The Problem of Majority Tyranny
On December 23, 1783, George Washington resigned his commission as commander of the army. The final Revolutionary War battle at Yorktown was over two years in the past, but Congress had asked Washington to keep the army together until the terms of the peace were settled. Washington had agreed and continued the difficult task of supplying his army through action by Congress that required the cooperation of the 13 states. Now it was time for Washington to return to the life of a citizen of the new republic.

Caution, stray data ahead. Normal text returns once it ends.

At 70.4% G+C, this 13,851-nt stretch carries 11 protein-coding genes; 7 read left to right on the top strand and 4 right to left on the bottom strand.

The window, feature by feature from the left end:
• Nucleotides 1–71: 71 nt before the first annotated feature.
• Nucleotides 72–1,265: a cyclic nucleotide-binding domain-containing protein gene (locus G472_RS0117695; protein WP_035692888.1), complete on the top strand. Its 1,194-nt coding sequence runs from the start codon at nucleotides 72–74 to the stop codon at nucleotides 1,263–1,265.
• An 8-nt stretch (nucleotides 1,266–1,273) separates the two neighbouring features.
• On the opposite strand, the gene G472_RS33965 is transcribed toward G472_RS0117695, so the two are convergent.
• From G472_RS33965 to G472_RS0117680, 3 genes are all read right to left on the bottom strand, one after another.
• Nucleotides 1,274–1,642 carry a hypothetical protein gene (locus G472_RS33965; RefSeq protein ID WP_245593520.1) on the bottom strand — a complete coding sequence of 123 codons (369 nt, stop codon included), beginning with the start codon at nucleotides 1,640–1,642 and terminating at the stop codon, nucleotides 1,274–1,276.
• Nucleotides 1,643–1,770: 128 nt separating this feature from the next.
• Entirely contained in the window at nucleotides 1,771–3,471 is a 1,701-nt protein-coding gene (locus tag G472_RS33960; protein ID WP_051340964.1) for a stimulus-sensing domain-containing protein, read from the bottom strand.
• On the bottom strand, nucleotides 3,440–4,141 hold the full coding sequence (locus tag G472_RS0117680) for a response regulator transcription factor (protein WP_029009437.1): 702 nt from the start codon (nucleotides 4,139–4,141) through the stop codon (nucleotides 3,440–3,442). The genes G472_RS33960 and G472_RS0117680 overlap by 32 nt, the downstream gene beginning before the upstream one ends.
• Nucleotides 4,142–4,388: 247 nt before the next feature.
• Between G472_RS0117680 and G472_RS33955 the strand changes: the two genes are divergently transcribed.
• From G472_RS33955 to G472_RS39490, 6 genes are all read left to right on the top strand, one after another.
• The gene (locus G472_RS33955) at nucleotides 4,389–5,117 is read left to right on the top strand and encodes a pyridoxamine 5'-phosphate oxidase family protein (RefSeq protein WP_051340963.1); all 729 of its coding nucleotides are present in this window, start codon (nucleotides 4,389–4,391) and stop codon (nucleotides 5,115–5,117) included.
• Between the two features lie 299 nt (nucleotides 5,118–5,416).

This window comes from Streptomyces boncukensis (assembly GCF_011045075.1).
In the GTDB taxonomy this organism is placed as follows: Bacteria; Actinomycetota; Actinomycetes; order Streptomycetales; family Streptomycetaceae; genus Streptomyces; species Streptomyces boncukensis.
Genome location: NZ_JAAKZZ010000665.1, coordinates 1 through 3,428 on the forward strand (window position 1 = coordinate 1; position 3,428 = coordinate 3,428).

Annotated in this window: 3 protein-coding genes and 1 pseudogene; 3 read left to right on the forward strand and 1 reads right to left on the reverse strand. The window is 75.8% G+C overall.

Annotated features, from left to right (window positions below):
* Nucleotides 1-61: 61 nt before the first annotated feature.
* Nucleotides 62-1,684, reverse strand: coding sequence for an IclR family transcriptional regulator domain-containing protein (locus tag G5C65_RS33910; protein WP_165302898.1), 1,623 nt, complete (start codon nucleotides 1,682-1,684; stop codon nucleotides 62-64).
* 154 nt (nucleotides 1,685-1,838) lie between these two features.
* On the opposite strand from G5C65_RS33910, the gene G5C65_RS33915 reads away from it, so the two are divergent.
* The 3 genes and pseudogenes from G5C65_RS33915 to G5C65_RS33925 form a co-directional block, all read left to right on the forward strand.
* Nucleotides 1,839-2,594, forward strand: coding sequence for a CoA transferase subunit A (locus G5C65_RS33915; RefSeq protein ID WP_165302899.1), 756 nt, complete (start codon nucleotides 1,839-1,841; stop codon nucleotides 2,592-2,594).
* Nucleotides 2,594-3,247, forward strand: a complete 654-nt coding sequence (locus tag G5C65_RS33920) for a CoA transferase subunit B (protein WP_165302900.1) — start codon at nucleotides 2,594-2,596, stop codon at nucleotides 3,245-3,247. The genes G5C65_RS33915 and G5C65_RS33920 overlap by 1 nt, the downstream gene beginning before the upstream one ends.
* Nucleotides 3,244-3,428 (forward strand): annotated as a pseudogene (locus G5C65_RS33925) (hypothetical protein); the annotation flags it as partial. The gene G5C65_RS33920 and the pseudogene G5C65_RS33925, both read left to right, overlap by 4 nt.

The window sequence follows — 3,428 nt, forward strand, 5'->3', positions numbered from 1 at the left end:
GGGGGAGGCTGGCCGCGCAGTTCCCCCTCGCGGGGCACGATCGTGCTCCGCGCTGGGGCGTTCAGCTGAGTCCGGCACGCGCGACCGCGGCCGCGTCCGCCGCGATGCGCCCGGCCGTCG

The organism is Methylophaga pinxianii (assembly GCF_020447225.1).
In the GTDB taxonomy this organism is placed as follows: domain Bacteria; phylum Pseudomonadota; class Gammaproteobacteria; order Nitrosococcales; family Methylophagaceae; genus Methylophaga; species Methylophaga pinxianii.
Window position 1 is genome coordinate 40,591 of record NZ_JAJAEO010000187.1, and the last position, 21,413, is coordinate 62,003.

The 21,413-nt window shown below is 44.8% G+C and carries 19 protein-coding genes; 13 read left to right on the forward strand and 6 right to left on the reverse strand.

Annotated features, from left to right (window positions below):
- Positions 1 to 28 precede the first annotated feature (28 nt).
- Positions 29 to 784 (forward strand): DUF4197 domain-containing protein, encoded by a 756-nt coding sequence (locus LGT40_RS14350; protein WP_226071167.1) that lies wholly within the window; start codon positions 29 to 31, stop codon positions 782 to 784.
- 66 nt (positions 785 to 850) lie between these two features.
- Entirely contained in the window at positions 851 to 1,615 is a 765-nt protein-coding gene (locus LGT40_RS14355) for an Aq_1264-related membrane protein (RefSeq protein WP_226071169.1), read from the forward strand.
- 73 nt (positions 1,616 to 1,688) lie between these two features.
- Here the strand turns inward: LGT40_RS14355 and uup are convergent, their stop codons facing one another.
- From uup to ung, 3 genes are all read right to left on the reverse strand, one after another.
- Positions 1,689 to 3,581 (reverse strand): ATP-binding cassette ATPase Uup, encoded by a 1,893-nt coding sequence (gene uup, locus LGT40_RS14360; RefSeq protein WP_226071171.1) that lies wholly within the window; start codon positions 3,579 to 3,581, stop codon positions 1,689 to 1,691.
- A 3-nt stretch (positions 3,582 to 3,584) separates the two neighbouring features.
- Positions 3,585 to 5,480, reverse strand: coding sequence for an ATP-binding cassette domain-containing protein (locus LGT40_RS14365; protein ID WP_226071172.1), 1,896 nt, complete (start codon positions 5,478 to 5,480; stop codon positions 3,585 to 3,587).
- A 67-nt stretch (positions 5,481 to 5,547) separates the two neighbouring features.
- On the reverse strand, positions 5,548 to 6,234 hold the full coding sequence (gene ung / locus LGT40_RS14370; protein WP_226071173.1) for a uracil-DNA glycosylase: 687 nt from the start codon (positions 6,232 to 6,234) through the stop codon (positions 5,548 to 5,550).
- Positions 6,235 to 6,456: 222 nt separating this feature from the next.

Had Washington not been the man he was, things could have turned out differently. We know of at least one officer who urged Washington to declare himself King, and the many soldiers who idolized Washington might have swept him into power. Instead, he wrote a formal rebuke, a stinging response that officer remembered for the rest of his life. Washington’s cause was never personal power or exalted office, but rather the establishment of civil and religious liberty in the country he loved. He would not be the charismatic man on horseback who had undermined so many promising experiments in political liberty. Instead, he established the American tradition of military deference to civilian authority throughout the war and during its aftermath.